• You should be prepared with answers to questions about your personality, motivation or work ethic, education, experience, skills, career goals, and why you want the position. For example, instead of saying, "I am willing to work hard and have a strong work ethic," you would be better off saying, "I have always had a strong work ethic. With my last employer, I worked 60 hours a week and consistently met deadlines."
  • You should not let an interview rattle you, even if it is a difficult one. If an interview causes a candidate discomfort, the job is probably not the right one.

Also, keep the following in mind.
 
  1. Some interviews will be quite informal, in fact, the interviewer may simply want to speak and feel understood. Such an interviewer evaluates candidates' "auras" to see if they are compatible. The "aura test" is used especially when hiring young legal professionals who have relatively little experience and whom the attorney plans to train, or by inexperienced interviewers.
  2. Network and develop contacts in the legal community. Even if this networking does not lead to employment, you will develop contacts to provide you with insight into a firm. Because the legal profession is so adversarial, it is likely that if you look long and hard enough, you will find some negative feedback. However, some firms have such high turnover rates and bad reputations that a candidate will be best served by finding this out before accepting an offer of employment instead of when it is too late. Also, candidates who do this before an interview will know whether to anticipate a stress interview and will develop more pertinent questions.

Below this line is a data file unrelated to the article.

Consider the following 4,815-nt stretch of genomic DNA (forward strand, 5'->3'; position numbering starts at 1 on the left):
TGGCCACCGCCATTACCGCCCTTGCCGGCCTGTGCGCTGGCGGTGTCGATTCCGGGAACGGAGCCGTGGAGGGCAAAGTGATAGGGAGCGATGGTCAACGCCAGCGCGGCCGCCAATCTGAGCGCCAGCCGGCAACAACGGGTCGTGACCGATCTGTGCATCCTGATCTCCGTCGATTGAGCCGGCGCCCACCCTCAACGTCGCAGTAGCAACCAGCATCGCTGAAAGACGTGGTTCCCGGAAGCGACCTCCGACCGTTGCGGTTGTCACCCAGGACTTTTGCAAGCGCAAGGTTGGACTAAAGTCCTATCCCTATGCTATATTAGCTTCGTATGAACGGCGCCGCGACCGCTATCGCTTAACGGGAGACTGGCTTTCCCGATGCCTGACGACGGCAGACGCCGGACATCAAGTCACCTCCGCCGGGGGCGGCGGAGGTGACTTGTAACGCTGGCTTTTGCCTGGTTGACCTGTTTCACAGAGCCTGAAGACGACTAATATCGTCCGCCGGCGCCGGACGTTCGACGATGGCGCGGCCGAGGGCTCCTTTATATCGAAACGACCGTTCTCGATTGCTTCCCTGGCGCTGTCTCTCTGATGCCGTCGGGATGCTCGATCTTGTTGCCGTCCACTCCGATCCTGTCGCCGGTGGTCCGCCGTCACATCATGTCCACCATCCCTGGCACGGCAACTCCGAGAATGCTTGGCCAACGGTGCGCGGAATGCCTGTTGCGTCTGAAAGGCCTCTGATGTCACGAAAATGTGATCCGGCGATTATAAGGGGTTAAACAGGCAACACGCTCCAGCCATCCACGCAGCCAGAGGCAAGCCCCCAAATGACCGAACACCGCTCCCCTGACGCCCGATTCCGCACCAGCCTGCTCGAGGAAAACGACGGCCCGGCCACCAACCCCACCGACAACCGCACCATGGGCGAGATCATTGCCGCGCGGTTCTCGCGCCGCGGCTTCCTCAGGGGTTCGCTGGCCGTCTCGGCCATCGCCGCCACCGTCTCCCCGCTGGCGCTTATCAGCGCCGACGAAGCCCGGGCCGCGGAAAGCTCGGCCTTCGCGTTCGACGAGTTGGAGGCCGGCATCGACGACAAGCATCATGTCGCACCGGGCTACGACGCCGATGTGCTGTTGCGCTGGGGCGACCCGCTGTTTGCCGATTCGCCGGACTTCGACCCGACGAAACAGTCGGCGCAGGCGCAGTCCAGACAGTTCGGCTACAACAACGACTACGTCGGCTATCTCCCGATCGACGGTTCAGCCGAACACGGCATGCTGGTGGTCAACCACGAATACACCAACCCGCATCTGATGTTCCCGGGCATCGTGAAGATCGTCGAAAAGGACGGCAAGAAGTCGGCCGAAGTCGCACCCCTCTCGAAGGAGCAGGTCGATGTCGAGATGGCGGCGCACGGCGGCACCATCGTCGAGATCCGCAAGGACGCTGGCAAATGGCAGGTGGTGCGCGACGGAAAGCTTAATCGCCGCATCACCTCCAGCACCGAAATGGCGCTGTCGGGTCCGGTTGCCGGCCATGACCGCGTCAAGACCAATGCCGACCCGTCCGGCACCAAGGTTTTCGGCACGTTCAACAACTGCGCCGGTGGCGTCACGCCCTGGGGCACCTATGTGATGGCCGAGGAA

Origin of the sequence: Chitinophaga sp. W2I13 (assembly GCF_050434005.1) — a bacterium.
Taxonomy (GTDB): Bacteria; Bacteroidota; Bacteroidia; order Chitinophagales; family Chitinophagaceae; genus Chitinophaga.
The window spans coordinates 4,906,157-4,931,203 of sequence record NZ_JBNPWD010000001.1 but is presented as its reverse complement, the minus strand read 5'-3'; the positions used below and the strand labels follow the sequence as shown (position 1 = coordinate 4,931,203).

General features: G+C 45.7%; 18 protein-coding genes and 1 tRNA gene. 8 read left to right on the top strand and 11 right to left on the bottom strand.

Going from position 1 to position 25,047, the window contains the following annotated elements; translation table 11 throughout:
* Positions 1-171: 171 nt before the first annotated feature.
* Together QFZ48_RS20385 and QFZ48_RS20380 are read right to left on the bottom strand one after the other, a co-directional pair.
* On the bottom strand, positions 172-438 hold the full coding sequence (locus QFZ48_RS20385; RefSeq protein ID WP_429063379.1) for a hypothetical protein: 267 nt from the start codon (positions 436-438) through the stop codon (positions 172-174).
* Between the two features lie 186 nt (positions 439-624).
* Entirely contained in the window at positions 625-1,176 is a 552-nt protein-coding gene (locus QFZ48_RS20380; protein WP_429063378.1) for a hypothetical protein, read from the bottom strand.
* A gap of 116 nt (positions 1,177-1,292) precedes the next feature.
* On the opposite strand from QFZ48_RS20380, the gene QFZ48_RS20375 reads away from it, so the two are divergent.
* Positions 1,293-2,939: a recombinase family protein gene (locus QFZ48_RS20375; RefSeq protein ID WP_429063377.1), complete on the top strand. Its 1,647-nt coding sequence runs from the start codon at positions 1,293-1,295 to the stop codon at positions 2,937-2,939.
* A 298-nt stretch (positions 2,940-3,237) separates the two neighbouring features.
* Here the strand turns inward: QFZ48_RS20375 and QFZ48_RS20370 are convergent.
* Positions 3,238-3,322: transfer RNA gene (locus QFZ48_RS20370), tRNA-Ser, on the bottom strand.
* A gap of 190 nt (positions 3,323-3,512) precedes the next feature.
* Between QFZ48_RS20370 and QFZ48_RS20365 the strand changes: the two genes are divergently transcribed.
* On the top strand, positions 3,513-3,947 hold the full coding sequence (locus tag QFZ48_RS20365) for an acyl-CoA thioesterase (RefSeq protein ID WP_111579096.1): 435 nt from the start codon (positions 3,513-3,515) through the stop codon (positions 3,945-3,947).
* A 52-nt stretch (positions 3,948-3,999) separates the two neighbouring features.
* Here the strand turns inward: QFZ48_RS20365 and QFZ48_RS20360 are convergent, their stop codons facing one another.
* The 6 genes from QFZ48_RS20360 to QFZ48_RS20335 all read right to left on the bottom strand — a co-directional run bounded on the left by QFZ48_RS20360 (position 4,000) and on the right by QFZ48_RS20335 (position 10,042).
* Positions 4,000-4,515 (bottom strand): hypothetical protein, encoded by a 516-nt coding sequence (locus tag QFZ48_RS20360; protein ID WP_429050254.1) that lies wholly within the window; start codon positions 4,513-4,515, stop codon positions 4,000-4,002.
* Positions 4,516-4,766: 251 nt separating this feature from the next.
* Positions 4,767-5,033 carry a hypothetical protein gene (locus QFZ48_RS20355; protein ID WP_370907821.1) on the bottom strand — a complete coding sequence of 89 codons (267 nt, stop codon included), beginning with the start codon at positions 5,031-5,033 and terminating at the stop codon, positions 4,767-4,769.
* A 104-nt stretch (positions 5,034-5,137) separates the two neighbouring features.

3. If an interviewer asks a startling question that causes your mind to go blank, ask him or her to please repeat the question. After it has been repeated, you should formulate your answer and give it. If you can not, simply say you do not know. You should avoid blurting out wrong answers or any that could cause embarrassment in the future-if you are that anxious and nervous, the position with that organization is probably not for you at this point in your career or life anyway.
  4. Candidates are almost always asked why they left prior employers or why they are looking for alternative employment. Be as honest and truthful as possible, in the most politically correct terms you can find. Focus on what you learned through the experience and do not speak negatively about prior employers or staff members.

See the following articles for more information:
 


About Harrison Barnes
Harrison Barnes is the founder of LawCrossing and an internationally recognized expert in attorney search and placement. Harrison is extremely committed to and passionate about the profession of legal placement. Harrison’s writings about attorney careers and placement attract millions of reads each year. LawCrossing has been ranked on the Inc. 500 twice. For more information, please visit Harrison Barnes’ bio.